Originally built as the estate of Christine and Adolph Rosengarten, Chanticleer was inherited by their son who tore down his own stone house on the grounds to create a “ruin,” then donated the 35-acre property, including his parent’s mansion, as a public garden. It opened to visitors in 1993. Located near Philadelphia, PA, the garden contains lawns and large trees, the Asian woods, a pond garden, the ruin and gravel garden, teacup garden, tennis court garden, and woodland.
Originally, the estate was known for its majestic trees and verdant lawns. Today the focus is more on plant combinations, containers, textures, and colors, often relying on foliage more than flowers.
Tens of thousands of bulbs cover the ground in spring, together with orchards of flowering trees, native wildflowers which bloom in the woods and a vegetable and cut-flower garden. Courtyards provide a framework for unusual combinations of hardy and tropical plants. Vines grow in nooks and crannies, trailing and twining. A serpentine of cedars, boulders, and agronomic crops undulates through a mown hillside.
Chanticleer is indeed a delightful pleasure garden, offering an escape from the rush of every day life and a place where one feels like a personal guest of the Rosengarten family
A woodland garden carpeted with Asian groundcovers and full of rarities leads to a water garden surrounded by exuberant perennials. Rosengarten Jr’s “ruin” plays with indoor/outdoor relationships, contrasting the light and dark sides of gardens. Sculptural seating, benches, wrought iron fences, and bridges highlight the uniqueness and personal nature of the garden.
Although not as large as many other estate gardens, Chanticleer more than makes up for it with the diversity of experience its gardens offer. There are whimsical touches throughout this sophisticated garden, from the stone sofa with its built-in television remote to the breath-taking “ruin,” with its not-to-be-missed pool table.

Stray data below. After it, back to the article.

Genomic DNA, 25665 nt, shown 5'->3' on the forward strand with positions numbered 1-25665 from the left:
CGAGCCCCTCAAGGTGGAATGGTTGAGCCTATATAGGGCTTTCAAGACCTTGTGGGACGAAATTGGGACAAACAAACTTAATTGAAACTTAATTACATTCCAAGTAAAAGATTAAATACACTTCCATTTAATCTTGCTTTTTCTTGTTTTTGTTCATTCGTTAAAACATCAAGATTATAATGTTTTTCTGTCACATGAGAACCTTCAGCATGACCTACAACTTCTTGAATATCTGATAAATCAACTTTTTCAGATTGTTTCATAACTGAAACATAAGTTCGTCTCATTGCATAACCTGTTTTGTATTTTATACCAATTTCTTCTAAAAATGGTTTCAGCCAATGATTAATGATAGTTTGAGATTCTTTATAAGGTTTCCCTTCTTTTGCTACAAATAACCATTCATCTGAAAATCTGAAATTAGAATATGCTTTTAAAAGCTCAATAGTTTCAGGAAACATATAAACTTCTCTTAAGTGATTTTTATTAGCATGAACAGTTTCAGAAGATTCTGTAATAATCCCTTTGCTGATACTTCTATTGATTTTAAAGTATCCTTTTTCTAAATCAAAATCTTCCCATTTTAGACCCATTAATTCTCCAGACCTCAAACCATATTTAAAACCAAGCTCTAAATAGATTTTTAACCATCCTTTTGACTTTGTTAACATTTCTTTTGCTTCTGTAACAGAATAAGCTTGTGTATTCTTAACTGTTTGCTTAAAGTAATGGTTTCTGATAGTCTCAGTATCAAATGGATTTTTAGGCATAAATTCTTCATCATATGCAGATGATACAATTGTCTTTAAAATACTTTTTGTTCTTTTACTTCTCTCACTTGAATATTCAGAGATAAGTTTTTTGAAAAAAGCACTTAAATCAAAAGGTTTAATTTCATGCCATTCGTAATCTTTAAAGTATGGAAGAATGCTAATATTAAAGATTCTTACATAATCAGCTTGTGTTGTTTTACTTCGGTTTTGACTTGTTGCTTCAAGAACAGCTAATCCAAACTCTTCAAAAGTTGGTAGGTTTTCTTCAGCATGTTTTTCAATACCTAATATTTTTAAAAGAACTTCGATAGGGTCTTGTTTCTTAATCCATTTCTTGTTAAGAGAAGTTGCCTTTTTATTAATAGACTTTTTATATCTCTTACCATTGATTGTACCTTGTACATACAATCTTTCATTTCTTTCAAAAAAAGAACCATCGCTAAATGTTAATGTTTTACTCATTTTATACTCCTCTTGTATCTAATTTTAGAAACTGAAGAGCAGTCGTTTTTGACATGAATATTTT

First opened to the public in 1993, this garden quickly made a name for itself as a must-see for garden lovers. It has been featured in numerous international magazines and appeared on a variety of television programs.
A waterwheel was installed in the 1940s to pump water from the stream to the swimming pool behind the main house. While no longer serving that purpose, it remains a wonderful piece of industry in a romantic setting
With the help of landscape architect Mara Baird the “ruin” was constructed from carved marble, granite and other stone pieces and is composed of three rooms: a “Great Hall”, a “Library” where the books are sculpted of stone, and a “Pool Room, where marble faces gaze up from the depths of fountain.
The old tennis court has been transformed into a dynamic garden. It was orginally designed to showcase herbaceous plants for summer and fall. The original rectangle of the tennis court was divided into five beds, each with a complex but informal floral arrangement.
The Teacup Garden, is a chaotic opera of scents and sounds, colors and textures where bananas overshadow gingers, pineapple lilies, tropical succulents and intriguing flowers.
Chanticleer is indeed a delightful pleasure garden, offering an escape from the rush of every day life and a place where one feels like a personal guest of the Rosengarten family.